Tuesday, June 3, 2008

Another Attempt At Elliott Wave Counts

The Nifty, taking the cue from red global markets, opened weak and within minutes of opening reached 4634, very close to the support of 4630, as was mentioned in the post dated 25th May titled “Nifty Breaks Important Support”. And from there it staged a magnificient recovery. Unfortunately, the recovery wasn’t enough to take it into the green but it was enough to end the day to form a doji candle (open and close at or very close to each other), as can be seen in the chart below.

Nifty Daily Chart

As has been discussed in various earlier newsletters, a doji after a downfall is a bullish sign in the short term and the same after an upmove is a bearish short term sign. Now whether this doji is strong enough to take it up in the next 2-3 days or whether the bears win over this doji is yet to be seen. An upmove from this level could take the Nifty to 4800 where it should find resistance again. A downmove will have to go beyond 4630 to reach our estimated support between 4500 and 4550. There was probably another reason for the support found today, as can be seen from the trendline marked with the arrow.

I had written a post on April 21st titled "Are we in wave 3 of Nifty?" in which I had mentioned the basics about Elliott Waves. You can read that post before you continue ahead so that you can recall what I had written that time.

In response to that post, I received an email from a subscriber of mine who wrote the following:

“Dear Sir,

I want to ask you that are we in bullish phase, after the corrective phase of A,B,C? Previously you have written an article "Are we in wave 3?". In the same line I want to add that, now we are in WAVE 2, shortly will enter in to WAVE 3. Below I have given the image for right understanding.

Want to know your comment on it.”

He has been very kind to attach a chart also which is self explanatory and needs no commentary. It is attached below.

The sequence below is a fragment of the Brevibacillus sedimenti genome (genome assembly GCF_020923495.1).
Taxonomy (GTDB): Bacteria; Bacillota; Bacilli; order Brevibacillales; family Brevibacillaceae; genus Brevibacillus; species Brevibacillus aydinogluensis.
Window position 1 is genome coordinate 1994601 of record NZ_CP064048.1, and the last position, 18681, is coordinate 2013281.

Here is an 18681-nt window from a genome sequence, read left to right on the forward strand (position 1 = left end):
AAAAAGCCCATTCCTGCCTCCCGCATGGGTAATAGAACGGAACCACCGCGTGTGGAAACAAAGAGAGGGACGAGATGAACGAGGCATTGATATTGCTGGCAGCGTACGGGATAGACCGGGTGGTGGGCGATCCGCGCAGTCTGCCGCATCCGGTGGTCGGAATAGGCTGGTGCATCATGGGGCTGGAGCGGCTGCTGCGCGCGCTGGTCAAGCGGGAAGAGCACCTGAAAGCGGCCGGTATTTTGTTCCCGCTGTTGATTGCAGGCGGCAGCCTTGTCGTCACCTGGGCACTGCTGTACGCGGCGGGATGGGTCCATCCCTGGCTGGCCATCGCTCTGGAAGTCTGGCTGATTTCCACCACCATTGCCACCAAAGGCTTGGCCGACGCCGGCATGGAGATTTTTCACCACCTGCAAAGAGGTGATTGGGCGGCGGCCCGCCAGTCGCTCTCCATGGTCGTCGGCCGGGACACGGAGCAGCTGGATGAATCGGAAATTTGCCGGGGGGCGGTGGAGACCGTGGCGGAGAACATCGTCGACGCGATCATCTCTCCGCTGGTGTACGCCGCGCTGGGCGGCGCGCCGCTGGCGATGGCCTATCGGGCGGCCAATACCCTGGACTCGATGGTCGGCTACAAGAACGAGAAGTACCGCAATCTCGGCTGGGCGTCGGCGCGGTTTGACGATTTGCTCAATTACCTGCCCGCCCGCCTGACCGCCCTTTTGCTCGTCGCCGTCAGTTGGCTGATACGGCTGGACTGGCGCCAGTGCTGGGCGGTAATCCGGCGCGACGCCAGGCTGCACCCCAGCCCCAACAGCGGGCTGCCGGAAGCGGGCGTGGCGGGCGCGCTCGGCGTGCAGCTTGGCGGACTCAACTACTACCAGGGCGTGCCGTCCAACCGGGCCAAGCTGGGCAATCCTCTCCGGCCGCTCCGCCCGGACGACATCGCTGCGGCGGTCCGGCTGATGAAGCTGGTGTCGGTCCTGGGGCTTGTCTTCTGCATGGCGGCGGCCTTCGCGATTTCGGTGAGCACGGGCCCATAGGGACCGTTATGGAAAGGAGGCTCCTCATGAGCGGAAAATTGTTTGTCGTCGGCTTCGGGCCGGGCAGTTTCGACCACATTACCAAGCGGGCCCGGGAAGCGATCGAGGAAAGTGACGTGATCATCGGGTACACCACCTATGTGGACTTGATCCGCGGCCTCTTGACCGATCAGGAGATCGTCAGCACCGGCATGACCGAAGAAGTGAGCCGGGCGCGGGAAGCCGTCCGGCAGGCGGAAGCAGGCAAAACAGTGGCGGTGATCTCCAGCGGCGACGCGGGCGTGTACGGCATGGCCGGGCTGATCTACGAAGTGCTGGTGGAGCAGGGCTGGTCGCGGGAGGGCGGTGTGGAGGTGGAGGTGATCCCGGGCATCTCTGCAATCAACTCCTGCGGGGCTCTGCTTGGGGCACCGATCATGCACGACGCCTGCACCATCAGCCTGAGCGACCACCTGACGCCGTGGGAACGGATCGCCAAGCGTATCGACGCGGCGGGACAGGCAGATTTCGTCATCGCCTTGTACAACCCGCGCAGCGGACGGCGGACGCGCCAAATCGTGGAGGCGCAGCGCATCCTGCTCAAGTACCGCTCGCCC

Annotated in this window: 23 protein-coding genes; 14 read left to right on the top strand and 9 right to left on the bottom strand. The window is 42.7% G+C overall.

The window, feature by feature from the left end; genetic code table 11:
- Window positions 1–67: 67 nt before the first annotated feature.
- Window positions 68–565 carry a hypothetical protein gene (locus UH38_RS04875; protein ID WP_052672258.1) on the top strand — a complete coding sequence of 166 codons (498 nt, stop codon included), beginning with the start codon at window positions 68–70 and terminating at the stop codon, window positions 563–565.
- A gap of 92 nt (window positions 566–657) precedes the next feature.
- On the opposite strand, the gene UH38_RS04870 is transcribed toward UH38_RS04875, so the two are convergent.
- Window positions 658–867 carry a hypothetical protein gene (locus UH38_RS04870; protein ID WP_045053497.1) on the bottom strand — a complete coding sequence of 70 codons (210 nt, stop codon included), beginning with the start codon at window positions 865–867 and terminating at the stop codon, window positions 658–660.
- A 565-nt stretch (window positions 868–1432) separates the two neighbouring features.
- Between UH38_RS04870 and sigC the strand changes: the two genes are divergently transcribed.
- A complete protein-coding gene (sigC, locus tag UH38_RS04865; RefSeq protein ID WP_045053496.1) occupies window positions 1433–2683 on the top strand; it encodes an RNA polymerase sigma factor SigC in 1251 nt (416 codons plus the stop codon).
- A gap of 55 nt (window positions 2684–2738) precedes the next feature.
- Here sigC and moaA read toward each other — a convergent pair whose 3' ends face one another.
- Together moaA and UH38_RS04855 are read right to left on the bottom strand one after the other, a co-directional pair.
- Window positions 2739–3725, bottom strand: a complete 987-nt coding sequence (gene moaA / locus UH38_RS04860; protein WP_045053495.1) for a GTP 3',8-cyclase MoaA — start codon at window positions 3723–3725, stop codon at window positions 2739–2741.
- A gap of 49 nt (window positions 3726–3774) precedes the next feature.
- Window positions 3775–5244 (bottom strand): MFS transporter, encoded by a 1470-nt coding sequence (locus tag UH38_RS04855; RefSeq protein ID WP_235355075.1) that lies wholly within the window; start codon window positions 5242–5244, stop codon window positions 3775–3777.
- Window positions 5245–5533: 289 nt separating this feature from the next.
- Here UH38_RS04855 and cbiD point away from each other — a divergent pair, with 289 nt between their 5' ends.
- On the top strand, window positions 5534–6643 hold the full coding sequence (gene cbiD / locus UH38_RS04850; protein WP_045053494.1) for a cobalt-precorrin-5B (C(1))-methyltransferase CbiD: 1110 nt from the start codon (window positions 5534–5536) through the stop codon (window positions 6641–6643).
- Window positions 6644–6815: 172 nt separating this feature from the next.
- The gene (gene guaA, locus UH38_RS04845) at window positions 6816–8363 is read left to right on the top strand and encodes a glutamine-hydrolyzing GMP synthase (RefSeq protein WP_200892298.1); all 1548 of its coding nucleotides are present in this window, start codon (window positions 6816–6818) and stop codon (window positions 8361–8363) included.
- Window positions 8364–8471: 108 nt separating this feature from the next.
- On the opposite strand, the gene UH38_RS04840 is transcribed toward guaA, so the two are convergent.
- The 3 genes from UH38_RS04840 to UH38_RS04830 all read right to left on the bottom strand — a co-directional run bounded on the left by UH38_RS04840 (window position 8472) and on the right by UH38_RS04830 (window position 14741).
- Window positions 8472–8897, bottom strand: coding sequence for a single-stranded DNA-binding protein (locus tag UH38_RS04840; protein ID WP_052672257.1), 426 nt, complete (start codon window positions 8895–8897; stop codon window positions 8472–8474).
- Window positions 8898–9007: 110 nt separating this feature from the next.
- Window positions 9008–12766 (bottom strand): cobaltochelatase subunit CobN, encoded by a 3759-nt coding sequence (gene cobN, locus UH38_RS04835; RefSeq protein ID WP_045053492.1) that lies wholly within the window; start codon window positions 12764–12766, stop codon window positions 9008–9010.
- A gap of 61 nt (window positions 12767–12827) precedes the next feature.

Elliott Wave Count - Scenario 1

While the chart is beautiful, in my view, the analysis seems to be incorrect, at least at this moment. In my earlier post, which you have just read, I had mentioned that wave 4 should never never come in the price territory of wave 1. If it does, it means that our wave count was incorrect. That counting went wrong on 9th May when the Nifty came below 4970.80 (the high of wave 1), which led to the conclusion that it was either wave 2 forming, as my subscriber suggests, or maybe some other numbering pattern. It now seems that it isn’t wave 2 also that is forming because our target for Nifty is much lower, between 4500 and 4550. If that does happen then this cannot be wave 2 because wave 2 does not, generally, retrace more than 61.8% of wave 1. In this case it has already retraced a little more than that. In my opinion, we are still in the corrective waves A-B-C, which can also take the 3-3-5 pattern which means that wave A and B would each consist of 3 waves while wave C would consist of 5 waves.

Elliott Wave Count - More Likely Scenario

In the chart above, I have numbered the waves A-B-C in large capital letters and the waves within these larger waves as 1-2-3-4-5 in smaller font. I think we have completed the 3 waves of the corrective wave A, the 3 waves of corrective wave B and are in the 3rd of 5 waves of corrective wave C. This 3rd wave could go between 4500 and 4550 from where we will have a small bounce back which would form wave 4 (not to exceed 4900) of the C wave and then a downfall again, which would take the Nifty to 4100-4200 (or lower??). That would, probably, be the end of the bear market from where it will be a new beginning. That is what the Elliott Wave Theory tells us right now. However, I must admit that I am not a master of Elliott Waves and the market could again prove my numbering to be incorrect, if it so decides. I, like all other analysts, respect the market and believe that market is supreme.

According to a1samud, there is a very famous saying by Mahatma Gandhi, which I quote below:

"A customer is the most important visitor on our premises. he is not dependent on us. We are dependent on him. He is not an interruption in our work. He is the purpose of it. He is not an outsider in our business. He is part of it. We are not doing him a favor by serving him. He is doing us a favor by giving us an opportunity to do so.”

I would like to twist it a little to fit the relationship of analysts and the markets. Here is my version of it:

"The markets are the most important element of our lives. They are not dependent on us. We are dependent on them. They are not an interruption in our work. They are the purpose of it. They are not an outsider in our business. They are a part of it. We are not doing them a favor by analysing them. They are doing us a favor by giving us an opportunity to do so.”

Please do subscribe to my posts, so that all posts are delivered free to your inbox and you don't miss any useful analysis of the markets in the future.

Happy Investing!!!